Posted by: Lisa Hill | October 21, 2017

Those Wild Rabbits, by Bruce Munday

It struck me this morning when I was reading The Weekend Australian Review, that two of the books reviewed are companions to this one which I have just read by Bruce Munday.  Those Wild Rabbits is a salutary reminder (and a warning) from an era that has vanished.  Geoffrey Blainey makes the same point about a vanished world in his review of Slow Catastrophes: Living with Drought in Australia (Australian History) by Rebecca Jones and The Vanished Land: Disappearing dynasties of Victoria’s Western District by Richard Zachariah.

When I was married to The Ex, I became part of a huge family, and most of them lived in the bush or wanted to.  That was where their roots were, in the dry dusty plains of the Mallee in an arc that had spread out from the Goldfields where some had been quite successful.  When the aunts and uncles of this extended family retired they went back to the bush, to Wedderburn and to Swan Hill,  but only one of them had nearby offspring (who was farming dried fruit not far away in the backblocks of Mildura.) Now they are all gone, and the thriving towns I drove through on my way to visit them in the 70s and 80s are dying too.

As Blainey says:

A host of city people now have no relatives who live in the bush, and yet as recently as 1945 I would suggest that more than half of the city dwellers had either come from the bush or were in touch with relatives who lived there. (The Weekend Australian Review, Oct 21-22,  2017, p 20)

This matters. I knew people who remembered the dust storms of the 1940s and the rabbit plagues which devastated agricultural and pastoral land.  Bruce Munday writes in Those Wild Rabbits that one of the pleasures of writing the book was talking to people who had living memory of those dreadful times, and his fear is that because most people know nothing about it, Australia lacks the eternal vigilance that’s needed to keep the rabbit in check and preferably to eradicate it completely. Blainey, an historian sympathetic to the bush and its issues, links the growth of One Nation’s political influence with rural decline, noting the gulf in social values between the city and the land…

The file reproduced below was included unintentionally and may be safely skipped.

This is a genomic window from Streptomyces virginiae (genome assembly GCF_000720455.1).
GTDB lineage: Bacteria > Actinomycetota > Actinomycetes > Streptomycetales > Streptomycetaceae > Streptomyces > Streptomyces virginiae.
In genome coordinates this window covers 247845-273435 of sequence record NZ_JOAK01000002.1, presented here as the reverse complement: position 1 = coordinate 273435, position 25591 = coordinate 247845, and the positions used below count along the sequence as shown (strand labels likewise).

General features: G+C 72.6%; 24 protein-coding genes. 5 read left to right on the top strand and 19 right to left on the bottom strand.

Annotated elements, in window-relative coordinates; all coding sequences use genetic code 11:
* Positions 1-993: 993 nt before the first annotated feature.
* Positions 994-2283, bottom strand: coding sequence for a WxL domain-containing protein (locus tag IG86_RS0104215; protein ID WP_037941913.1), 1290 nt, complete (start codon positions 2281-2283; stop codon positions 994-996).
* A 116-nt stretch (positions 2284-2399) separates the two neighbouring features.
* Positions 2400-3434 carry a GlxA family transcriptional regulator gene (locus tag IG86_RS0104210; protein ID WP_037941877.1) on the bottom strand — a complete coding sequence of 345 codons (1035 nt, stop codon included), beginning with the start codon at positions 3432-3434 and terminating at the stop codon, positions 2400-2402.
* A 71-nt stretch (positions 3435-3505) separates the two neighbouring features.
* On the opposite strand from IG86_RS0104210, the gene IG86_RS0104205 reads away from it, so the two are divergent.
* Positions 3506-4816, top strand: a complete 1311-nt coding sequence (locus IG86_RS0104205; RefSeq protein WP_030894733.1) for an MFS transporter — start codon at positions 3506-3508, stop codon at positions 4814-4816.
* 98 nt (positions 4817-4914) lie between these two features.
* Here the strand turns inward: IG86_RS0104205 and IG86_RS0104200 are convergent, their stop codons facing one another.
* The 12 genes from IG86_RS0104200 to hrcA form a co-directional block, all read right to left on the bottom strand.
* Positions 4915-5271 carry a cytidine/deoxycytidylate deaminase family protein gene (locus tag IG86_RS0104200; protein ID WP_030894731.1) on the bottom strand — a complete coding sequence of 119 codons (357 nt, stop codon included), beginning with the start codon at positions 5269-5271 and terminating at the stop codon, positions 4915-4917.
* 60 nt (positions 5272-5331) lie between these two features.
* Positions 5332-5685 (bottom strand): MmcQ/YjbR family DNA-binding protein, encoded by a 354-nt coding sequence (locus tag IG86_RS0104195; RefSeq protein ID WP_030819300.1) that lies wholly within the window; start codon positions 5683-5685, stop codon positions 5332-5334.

Well, it seems to me that we just don’t understand each other any more, and that brings a lack of empathy, a lack of understanding, a willingness to blame and punish and an unwillingness to learn.   For every person reading this review there are probably many more who saw its title and thought, I don’t want to read about the rabbit problem in the bush and deleted it out of their inbox.

Well, the rabbit problem in rural Australia isn’t theoretical for me.  It’s about people in my photo albums. These are two photos from the Family Archive:

Taken just a few years apart, the one on the left is from a visit to a relation’s farm in Clare, South Australia, and the one on the right is of The Offspring in my back garden, with the imaginatively named and long-lamented Bunny (known as Bun for short).  And these two photos exemplify a key theme in Those Wild Rabbits: there is a longstanding tension between farmers who want to see every last rabbit exterminated, and the attitude of people who don’t realise it’s a problem.  No farmer or pastoralist in Australia would ever keep a rabbit as a pet.

Our Bun was not, of course, a wild rabbit.  Or not to start with.  He was a domestic rabbit and he came from a pet shop.  But he escaped eventually, and if he wasn’t despatched by a neighbourhood cat or a dog, he probably made it no further to freedom than the highway, though he would have nibbled his way through some greenery en route.  Had we lived on Melbourne’s outskirts, it might have been a different story.  If he survived the foxes, the feral cats and the dogs of laissez-faire owners, he might well have found a lady friend and could have founded a whole new dynasty of bunnies.  Meanwhile, we bought another rabbit, also called Bunny, who also escaped.  (And after that we got a dog).  But there were real tears over the demise of Bun 1 and Bun 2.  No farmer or pastoralist would ever weep for a rabbit, and as you can see from the photo on the left, lofty ideas about cruelty to animals don’t apply.  Attitudes start young and that small cousin is only too delighted with the night’s spotlighting, and not considered too young to go along either!